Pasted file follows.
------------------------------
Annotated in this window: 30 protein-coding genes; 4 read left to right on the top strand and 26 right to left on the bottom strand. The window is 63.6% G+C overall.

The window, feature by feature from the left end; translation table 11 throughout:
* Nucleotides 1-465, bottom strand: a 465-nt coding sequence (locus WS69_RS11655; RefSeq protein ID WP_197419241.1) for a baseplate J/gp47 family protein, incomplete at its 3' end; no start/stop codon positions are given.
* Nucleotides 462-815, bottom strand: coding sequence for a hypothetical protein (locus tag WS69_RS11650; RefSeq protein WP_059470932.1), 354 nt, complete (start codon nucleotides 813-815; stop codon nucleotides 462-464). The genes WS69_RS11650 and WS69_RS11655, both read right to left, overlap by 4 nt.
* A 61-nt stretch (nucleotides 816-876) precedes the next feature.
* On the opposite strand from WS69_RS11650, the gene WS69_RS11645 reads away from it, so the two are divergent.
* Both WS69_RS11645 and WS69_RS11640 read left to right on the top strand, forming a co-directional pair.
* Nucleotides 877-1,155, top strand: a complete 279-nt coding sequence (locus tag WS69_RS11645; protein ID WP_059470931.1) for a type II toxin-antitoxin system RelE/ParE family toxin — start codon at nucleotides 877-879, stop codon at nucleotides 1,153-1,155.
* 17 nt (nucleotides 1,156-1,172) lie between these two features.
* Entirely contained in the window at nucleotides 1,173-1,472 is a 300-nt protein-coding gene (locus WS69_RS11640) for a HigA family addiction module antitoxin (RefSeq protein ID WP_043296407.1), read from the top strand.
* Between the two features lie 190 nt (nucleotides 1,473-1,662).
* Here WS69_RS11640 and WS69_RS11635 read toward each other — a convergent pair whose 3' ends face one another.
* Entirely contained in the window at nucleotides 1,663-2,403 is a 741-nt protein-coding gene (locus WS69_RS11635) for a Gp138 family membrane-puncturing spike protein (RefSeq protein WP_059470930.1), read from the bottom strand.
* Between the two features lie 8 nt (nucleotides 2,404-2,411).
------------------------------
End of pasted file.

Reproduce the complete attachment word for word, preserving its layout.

Annotated in this window: 30 protein-coding genes; 4 read left to right on the top strand and 26 right to left on the bottom strand. The window is 63.6% G+C overall.

The window, feature by feature from the left end; translation table 11 throughout:
* Nucleotides 1-465, bottom strand: a 465-nt coding sequence (locus WS69_RS11655; RefSeq protein ID WP_197419241.1) for a baseplate J/gp47 family protein, incomplete at its 3' end; no start/stop codon positions are given.
* Nucleotides 462-815, bottom strand: coding sequence for a hypothetical protein (locus tag WS69_RS11650; RefSeq protein WP_059470932.1), 354 nt, complete (start codon nucleotides 813-815; stop codon nucleotides 462-464). The genes WS69_RS11650 and WS69_RS11655, both read right to left, overlap by 4 nt.
* A 61-nt stretch (nucleotides 816-876) precedes the next feature.
* On the opposite strand from WS69_RS11650, the gene WS69_RS11645 reads away from it, so the two are divergent.
* Both WS69_RS11645 and WS69_RS11640 read left to right on the top strand, forming a co-directional pair.
* Nucleotides 877-1,155, top strand: a complete 279-nt coding sequence (locus tag WS69_RS11645; protein ID WP_059470931.1) for a type II toxin-antitoxin system RelE/ParE family toxin — start codon at nucleotides 877-879, stop codon at nucleotides 1,153-1,155.
* 17 nt (nucleotides 1,156-1,172) lie between these two features.
* Entirely contained in the window at nucleotides 1,173-1,472 is a 300-nt protein-coding gene (locus WS69_RS11640) for a HigA family addiction module antitoxin (RefSeq protein ID WP_043296407.1), read from the top strand.
* Between the two features lie 190 nt (nucleotides 1,473-1,662).
* Here WS69_RS11640 and WS69_RS11635 read toward each other — a convergent pair whose 3' ends face one another.
* Entirely contained in the window at nucleotides 1,663-2,403 is a 741-nt protein-coding gene (locus WS69_RS11635) for a Gp138 family membrane-puncturing spike protein (RefSeq protein WP_059470930.1), read from the bottom strand.
* Between the two features lie 8 nt (nucleotides 2,404-2,411).